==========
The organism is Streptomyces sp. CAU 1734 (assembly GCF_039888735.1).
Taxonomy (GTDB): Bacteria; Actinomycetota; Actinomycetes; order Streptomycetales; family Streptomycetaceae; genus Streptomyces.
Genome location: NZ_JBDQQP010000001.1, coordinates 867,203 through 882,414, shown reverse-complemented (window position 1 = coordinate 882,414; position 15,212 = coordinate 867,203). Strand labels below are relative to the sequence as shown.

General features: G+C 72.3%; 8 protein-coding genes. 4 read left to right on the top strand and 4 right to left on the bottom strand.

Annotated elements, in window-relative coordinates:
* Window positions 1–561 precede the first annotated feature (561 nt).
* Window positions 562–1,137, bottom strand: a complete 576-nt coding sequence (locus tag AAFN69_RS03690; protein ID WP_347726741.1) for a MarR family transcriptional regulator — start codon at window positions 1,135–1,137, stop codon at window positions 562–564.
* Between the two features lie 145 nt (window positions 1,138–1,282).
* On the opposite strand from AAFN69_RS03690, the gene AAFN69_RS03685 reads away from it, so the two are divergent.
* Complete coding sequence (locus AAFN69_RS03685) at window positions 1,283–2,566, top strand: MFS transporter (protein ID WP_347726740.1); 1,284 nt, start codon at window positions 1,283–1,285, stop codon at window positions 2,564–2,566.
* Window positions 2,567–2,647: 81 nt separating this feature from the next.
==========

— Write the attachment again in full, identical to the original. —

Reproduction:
The organism is Streptomyces sp. CAU 1734 (assembly GCF_039888735.1).
Taxonomy (GTDB): Bacteria; Actinomycetota; Actinomycetes; order Streptomycetales; family Streptomycetaceae; genus Streptomyces.
Genome location: NZ_JBDQQP010000001.1, coordinates 867,203 through 882,414, shown reverse-complemented (window position 1 = coordinate 882,414; position 15,212 = coordinate 867,203). Strand labels below are relative to the sequence as shown.

General features: G+C 72.3%; 8 protein-coding genes. 4 read left to right on the top strand and 4 right to left on the bottom strand.

Annotated elements, in window-relative coordinates:
* Window positions 1–561 precede the first annotated feature (561 nt).
* Window positions 562–1,137, bottom strand: a complete 576-nt coding sequence (locus tag AAFN69_RS03690; protein ID WP_347726741.1) for a MarR family transcriptional regulator — start codon at window positions 1,135–1,137, stop codon at window positions 562–564.
* Between the two features lie 145 nt (window positions 1,138–1,282).
* On the opposite strand from AAFN69_RS03690, the gene AAFN69_RS03685 reads away from it, so the two are divergent.
* Complete coding sequence (locus AAFN69_RS03685) at window positions 1,283–2,566, top strand: MFS transporter (protein ID WP_347726740.1); 1,284 nt, start codon at window positions 1,283–1,285, stop codon at window positions 2,564–2,566.
* Window positions 2,567–2,647: 81 nt separating this feature from the next.